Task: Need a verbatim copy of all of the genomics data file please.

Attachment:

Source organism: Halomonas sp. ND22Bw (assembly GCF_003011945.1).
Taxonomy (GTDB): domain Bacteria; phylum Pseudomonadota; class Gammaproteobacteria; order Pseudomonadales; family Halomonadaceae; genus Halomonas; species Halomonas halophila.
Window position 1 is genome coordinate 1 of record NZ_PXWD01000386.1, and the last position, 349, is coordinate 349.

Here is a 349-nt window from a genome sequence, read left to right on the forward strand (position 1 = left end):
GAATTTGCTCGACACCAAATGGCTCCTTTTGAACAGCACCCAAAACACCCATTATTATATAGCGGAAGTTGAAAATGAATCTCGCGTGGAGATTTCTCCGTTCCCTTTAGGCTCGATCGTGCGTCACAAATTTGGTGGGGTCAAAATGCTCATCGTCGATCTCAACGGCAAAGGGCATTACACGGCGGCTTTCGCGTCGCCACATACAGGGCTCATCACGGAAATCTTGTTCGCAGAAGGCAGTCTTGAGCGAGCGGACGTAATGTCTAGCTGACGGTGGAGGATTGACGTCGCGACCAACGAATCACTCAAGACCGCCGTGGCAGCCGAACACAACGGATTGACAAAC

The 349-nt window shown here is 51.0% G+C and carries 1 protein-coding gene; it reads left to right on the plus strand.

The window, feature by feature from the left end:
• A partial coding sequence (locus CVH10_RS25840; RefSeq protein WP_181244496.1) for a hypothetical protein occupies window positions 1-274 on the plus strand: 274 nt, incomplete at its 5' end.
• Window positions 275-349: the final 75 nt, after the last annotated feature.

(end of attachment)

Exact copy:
Source organism: Halomonas sp. ND22Bw (assembly GCF_003011945.1).
Taxonomy (GTDB): domain Bacteria; phylum Pseudomonadota; class Gammaproteobacteria; order Pseudomonadales; family Halomonadaceae; genus Halomonas; species Halomonas halophila.
Window position 1 is genome coordinate 1 of record NZ_PXWD01000386.1, and the last position, 349, is coordinate 349.

Here is a 349-nt window from a genome sequence, read left to right on the forward strand (position 1 = left end):
GAATTTGCTCGACACCAAATGGCTCCTTTTGAACAGCACCCAAAACACCCATTATTATATAGCGGAAGTTGAAAATGAATCTCGCGTGGAGATTTCTCCGTTCCCTTTAGGCTCGATCGTGCGTCACAAATTTGGTGGGGTCAAAATGCTCATCGTCGATCTCAACGGCAAAGGGCATTACACGGCGGCTTTCGCGTCGCCACATACAGGGCTCATCACGGAAATCTTGTTCGCAGAAGGCAGTCTTGAGCGAGCGGACGTAATGTCTAGCTGACGGTGGAGGATTGACGTCGCGACCAACGAATCACTCAAGACCGCCGTGGCAGCCGAACACAACGGATTGACAAAC

The 349-nt window shown here is 51.0% G+C and carries 1 protein-coding gene; it reads left to right on the plus strand.

The window, feature by feature from the left end:
• A partial coding sequence (locus CVH10_RS25840; RefSeq protein WP_181244496.1) for a hypothetical protein occupies window positions 1-274 on the plus strand: 274 nt, incomplete at its 5' end.
• Window positions 275-349: the final 75 nt, after the last annotated feature.